What is Strategic Philanthropy and why is it important? Well, Strategic philanthropy is a unique and powerful way to combine your company marketing goals with your desire to increase the well-being of mankind. It is one of the most popular terms in cause-related marketing or community partnering.
Strategic philanthropy is a conscious effort to power play and effect a positioning that connects your company with a not-for-profit organization or cause. In this way, while you are being helpful and working for the common good in your community, your business is receiving parallel benefits in the form of more donations, leads and even investments from corporations.
Additional benefits can include exposure, lead generation, employee retention and increases in performance and productivity.
Critics speak against or rather, do not understand that philanthropic endeavors should incorporate strategy and thoughtfulness in order to optimize effectiveness. Many see strategy as an underlining attempt to stray away from philanthropic goals. Giving back and making a difference is a complex and sophisticated field, and while it’s often deeply personal and highly individualized, there are four broad lessons anyone hoping to dive into philanthropy should learn.
Employing Your Internal & External Lenses
It’s important to see the big picture and all its facets when determining your philanthropic goals. When looking through the internal lense, you need to ask yourself what it is you’re hoping to achieve for yourself, your family, or your business when donating time and money to charity? If your giving is personal, it’s most likely inspired by theology, gratitude, ego, fear, recognition, creation, power, compassion, or tax and estate planning. Businesses typically hope to enhance their employee recruitment, retention, engagement and productivity as well as their customer loyalty, regulatory approval, and investor value. When looking through the external lense, you’re exploring a different question: What are you hoping to preserve or change in your community, country, or the world? Maintaining perspective through both lenses will help both individuals and organizations develop a confident and clear philanthropic strategy.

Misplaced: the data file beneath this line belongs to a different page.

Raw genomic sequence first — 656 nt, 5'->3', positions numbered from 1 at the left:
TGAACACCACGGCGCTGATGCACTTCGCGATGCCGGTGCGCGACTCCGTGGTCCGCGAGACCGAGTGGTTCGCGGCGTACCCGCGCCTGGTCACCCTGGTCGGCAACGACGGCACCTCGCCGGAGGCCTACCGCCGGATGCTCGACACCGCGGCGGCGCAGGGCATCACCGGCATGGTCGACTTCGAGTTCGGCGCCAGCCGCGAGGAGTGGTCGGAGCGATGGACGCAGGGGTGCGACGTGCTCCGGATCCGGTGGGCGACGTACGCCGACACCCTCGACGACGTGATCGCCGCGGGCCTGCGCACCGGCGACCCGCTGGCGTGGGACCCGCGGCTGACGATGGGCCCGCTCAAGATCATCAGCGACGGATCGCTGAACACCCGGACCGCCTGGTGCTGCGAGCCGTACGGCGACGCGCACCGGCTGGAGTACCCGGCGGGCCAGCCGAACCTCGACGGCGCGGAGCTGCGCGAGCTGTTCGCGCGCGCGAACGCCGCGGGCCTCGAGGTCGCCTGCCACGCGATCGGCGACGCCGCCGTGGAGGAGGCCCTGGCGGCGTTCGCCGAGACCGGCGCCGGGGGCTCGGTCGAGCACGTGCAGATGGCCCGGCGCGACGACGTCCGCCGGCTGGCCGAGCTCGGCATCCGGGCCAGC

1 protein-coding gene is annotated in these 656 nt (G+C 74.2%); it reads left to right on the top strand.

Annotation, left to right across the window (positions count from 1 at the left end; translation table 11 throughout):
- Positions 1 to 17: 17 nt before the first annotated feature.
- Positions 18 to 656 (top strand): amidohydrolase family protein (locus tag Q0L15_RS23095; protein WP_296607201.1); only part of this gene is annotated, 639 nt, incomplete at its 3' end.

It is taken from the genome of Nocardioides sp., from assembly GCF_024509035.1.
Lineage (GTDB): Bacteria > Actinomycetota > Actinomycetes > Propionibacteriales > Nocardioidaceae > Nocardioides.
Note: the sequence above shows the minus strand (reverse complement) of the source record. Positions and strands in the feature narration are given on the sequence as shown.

Engage & Listen to Your Audience and Market
When examining those internal and external questions and how to design and implement your philanthropic strategy, include those around you in meaningful and ongoing conversations about what matters.If the philanthropic endeavor is one you’re embarking with your family, include all generations, giving them a voice and a vote in all matters. In business, it’s important to include and engage with certain stakeholders like employees, customers, and investors in examining the answers to the internal and external questions. In fact, this engagement has been shown to have a significant positive impact on the return on philanthropic investments.
Depth, not Width Is The Most Malleable Approach, Do Not Put A Cap On The Scope Of What You Can Achieve
Find a smaller, manageable number of important issues or causes that you’re passionate about, and focus deeply on making an impact. Don’t adopt the “peanut butter” approach, which is the practice of spreading your charity thinly across the surface of a wide variety of organizations.
What are you waiting for? Get Going!
You won’t see results if you don’t start now, and being able to witness the positive impact you make is definitely more satisfying than doing it post-mortem.We don’t realize that we can afford to be more charitable than we already are without sacrificing quality of life (when have you ever heard of someone going into debt from being too philanthropic?).
Consulting with a financial advisor can help you determine an affordable amount of money to be allocated to causes you deem worthy so you can start helping those in need now. Philanthropic strategist Bruce DeBoskey, J.D., once wrote “Philanthropy is like love. The more you make philanthropy a cornerstone of your life, the more you find the joy, meaning and satisfaction in living.”
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